Dr. Martin Luther King Jr.
Your students probably recognize the first three names of incredible and resilient leaders from previous studies of Black History Month, but do they recognize the fourth name?
We all know that writing is good for learning. But, did you know how good it is for your student’s brains?
Here are 3 ways that writing benefits your brain!
Every world-changer, social activist, and revolutionary stood on the shoulders of those before them.
I won’t ever forget watching one of my most struggling students light up when he showed me that he had written a simple story in cuneiform, using the few glyphs that were included in the social studies book. “It’s like I’m a time traveler!” he’d said.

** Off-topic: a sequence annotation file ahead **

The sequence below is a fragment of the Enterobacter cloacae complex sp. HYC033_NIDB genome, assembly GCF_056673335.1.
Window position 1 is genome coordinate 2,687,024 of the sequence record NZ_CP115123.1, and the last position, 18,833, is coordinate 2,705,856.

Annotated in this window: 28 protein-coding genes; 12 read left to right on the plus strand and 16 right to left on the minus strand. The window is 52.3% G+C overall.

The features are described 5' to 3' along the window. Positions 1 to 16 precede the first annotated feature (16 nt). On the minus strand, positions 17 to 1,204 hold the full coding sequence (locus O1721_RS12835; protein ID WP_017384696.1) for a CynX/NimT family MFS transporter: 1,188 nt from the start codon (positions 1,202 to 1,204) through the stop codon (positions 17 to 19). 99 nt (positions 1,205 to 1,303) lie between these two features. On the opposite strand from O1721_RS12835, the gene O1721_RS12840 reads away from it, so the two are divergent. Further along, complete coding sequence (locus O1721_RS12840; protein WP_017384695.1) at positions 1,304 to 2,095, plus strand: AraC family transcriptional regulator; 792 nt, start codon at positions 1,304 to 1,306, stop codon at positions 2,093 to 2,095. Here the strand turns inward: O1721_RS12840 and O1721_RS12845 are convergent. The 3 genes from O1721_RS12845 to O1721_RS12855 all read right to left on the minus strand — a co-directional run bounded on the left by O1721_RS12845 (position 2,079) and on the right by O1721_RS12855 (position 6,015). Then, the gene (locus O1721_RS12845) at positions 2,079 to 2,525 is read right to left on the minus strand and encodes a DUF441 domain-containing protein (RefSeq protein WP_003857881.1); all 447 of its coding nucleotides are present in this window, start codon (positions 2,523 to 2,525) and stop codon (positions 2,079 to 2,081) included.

Not everyone thinks about primary sources when planning science lessons for students in lower elementary.
However, teaching students to rely on facts and evidence as close to the reference point as possible is an incredible way to build critical thinking early on.
The good news is that science primary sources are everywhere:
I’ll be perfectly honest and say that I never really liked math as a student. And frankly, it didn’t seem to like me either. I regularly called it “the bane of my existance”, and used to get headaches in Algebra class.
Once, I was surprised with an administrator visit and teaching evaluation late in the afternoon on the very first day back from Winter Break.
I’ve spent the last year of my life transitioning from being a writing teacher to a writing writer.
And here’s something I’ve never, ever been asked to do for any writing gig- paid or otherwise-
Kylie Jenner’s Latest Red-Carpet Look
Donald Trump at War With NBC Nightly News
The Lego Batman Movie
Bob Barker’s 93rd Birthday
Parasite Worm Found in Coca-Cola Bottles
Here’s a quiz for you: can you spot the fake news from the actual trending topics of today?